How we support you

Our trained staff and volunteers help you prepare for the assembly and class workshops, so you know what to expect and are confident about how to support your pupils before and after the visit.

Before the visit, we talk to you about any specific needs or requirements your pupils may have. We have also adapted our programme for special schools. And we can deliver our assembly bilingually in Wales.

The programme helps your school meet statutory duties, and will support you to evidence your school's safeguarding to Ofsted.

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Evidence

Evidence 

Facing stressful life experiences at a young age can have a long term impact on a child’s wellbeing, with effects lasting into adulthood (Public Health Wales, 2015). It’s vital that adults know how to spot the signs that a child is being abused and provide appropriate support, but we also need to help children speak out about anything that’s making them uncomfortable. This will help make sure the abuse ends sooner and children can access the right support to help them get back on track.

However research tells us it can take children years to tell someone about experiencing abuse and neglect, if they disclose at all (Allnock and Miller, 2013).

One of the reasons for this is that children lack knowledge and understanding about abuse and neglect. Many children do not recognise their experiences as abusive (McElearney et al, 2011), or do not have the language to disclose the abuse (Alaggia et al, 2017).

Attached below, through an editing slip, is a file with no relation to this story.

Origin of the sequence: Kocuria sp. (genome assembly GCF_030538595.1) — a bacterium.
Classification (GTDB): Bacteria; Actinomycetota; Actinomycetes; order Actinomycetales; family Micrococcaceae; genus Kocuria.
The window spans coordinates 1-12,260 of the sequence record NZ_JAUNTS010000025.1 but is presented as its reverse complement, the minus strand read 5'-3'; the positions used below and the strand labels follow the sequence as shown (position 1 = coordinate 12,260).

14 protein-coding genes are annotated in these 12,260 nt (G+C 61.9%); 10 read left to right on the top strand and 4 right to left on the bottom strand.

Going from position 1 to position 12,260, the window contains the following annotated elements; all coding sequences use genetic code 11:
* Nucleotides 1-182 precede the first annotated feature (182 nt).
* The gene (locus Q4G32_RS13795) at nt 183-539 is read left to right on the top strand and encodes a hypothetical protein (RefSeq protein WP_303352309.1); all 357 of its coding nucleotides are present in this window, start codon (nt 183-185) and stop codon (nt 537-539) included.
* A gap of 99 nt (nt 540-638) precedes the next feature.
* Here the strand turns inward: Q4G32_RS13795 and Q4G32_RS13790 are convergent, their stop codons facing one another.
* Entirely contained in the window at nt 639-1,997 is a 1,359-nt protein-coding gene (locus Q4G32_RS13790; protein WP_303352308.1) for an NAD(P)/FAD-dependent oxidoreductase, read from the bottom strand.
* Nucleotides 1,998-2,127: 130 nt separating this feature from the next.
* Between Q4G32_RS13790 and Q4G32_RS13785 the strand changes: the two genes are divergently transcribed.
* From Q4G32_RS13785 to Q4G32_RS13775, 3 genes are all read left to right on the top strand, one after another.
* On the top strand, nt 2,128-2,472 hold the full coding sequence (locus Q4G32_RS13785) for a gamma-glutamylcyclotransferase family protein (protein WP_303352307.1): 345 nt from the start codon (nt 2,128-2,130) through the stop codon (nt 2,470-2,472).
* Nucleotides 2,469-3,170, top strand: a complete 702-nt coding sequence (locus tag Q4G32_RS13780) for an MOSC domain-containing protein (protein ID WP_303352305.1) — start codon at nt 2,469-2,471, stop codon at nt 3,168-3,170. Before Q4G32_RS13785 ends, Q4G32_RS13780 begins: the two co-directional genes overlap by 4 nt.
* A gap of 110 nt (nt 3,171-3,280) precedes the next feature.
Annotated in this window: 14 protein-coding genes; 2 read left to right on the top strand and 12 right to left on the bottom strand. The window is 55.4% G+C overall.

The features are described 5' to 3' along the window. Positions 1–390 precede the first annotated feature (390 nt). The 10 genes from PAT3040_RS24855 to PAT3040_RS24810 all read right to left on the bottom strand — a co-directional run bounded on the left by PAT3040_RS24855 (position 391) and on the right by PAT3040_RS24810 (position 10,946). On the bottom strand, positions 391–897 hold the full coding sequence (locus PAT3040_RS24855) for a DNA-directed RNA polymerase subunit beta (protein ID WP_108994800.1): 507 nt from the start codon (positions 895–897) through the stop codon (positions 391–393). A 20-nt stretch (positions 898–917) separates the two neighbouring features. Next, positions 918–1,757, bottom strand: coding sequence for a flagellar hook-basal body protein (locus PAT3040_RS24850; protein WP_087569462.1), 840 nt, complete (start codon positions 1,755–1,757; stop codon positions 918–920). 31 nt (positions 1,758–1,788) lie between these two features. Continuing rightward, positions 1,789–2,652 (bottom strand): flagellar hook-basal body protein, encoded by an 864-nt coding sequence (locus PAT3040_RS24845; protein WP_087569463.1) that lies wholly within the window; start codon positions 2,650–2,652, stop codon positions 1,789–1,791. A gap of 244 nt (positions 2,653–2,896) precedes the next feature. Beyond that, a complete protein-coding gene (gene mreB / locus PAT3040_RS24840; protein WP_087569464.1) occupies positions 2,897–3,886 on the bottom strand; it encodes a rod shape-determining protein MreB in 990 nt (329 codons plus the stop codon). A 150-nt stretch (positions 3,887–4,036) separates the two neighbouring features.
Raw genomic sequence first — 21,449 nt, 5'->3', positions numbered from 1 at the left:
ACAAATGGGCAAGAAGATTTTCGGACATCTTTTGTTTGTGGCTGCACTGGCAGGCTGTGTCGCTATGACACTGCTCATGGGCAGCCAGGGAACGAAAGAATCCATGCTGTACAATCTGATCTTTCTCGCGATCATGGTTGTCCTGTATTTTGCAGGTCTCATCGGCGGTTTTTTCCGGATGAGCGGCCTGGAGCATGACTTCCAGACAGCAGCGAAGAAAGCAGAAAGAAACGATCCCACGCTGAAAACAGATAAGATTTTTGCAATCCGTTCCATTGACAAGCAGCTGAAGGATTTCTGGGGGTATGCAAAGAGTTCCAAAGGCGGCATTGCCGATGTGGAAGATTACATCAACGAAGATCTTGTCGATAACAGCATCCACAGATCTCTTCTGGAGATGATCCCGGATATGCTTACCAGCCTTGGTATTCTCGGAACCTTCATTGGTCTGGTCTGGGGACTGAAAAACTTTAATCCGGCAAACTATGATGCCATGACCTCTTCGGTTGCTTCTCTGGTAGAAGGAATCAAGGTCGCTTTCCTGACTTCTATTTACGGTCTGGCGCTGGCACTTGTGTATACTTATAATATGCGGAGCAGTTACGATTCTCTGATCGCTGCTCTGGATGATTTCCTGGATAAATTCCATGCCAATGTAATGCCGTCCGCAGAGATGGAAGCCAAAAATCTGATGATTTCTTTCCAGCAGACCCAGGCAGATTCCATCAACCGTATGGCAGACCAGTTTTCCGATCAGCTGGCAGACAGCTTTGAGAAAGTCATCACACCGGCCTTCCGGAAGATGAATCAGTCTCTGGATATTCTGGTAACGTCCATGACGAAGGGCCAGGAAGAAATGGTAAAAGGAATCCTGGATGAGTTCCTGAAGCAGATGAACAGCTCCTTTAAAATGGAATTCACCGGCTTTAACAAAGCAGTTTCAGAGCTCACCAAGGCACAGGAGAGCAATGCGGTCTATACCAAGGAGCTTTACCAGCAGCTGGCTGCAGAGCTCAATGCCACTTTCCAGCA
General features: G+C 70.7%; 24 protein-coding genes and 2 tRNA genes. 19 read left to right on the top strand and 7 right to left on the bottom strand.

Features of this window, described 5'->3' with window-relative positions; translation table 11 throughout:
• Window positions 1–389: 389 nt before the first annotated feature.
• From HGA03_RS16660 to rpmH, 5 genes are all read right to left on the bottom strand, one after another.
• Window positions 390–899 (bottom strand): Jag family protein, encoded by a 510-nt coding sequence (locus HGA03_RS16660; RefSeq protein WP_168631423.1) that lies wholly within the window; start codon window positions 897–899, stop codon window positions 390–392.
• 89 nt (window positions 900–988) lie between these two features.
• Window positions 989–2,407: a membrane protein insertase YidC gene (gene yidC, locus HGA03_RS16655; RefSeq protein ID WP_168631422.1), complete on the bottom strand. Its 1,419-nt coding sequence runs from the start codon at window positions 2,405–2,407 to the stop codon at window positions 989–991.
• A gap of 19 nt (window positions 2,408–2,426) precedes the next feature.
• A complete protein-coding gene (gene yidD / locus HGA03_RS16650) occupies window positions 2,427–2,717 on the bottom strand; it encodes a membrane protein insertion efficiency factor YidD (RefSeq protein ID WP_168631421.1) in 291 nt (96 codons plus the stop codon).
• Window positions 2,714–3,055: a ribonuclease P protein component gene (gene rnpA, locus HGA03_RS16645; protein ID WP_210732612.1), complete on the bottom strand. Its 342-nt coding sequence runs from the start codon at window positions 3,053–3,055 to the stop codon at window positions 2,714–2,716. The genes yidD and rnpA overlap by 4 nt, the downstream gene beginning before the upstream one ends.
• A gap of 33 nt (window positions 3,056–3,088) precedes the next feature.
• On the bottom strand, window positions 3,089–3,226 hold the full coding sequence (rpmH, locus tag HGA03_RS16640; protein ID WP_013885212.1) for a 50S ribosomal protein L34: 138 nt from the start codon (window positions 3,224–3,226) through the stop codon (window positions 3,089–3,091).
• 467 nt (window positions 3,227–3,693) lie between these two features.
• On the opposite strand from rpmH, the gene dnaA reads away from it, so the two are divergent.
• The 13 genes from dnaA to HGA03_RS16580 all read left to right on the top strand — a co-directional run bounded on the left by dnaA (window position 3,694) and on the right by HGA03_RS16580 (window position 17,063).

School-based education programmes about specific forms of abuse have been found to improve children’s knowledge and understanding up to six months later (Fellmeth et al, 2013; Walsh et al, 2015). Research has also identified increased rates of disclosures about sexual abuse and bullying following school-based education programmes (Finkelhor et al, 2014; Walsh et al, 2015).

What we cover: Key stage 1 and primary 1-3

What we cover: key stage 1 and primary 1-3

We hold a 30-minute assembly, covering the topics below, for children in key stage 1 (reception and years 1 and 2) and primary 1-3. 

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Meet Buddy - The children meet Buddy, a friendly, green speech bubble who believes that children should be able to speak out to someone if they're worried or unhappy.Meet Buddy

Children's rights - The assembly explains that all children have the right to speak out and be heard, to be safe and to get help when they need it.

Childrens rights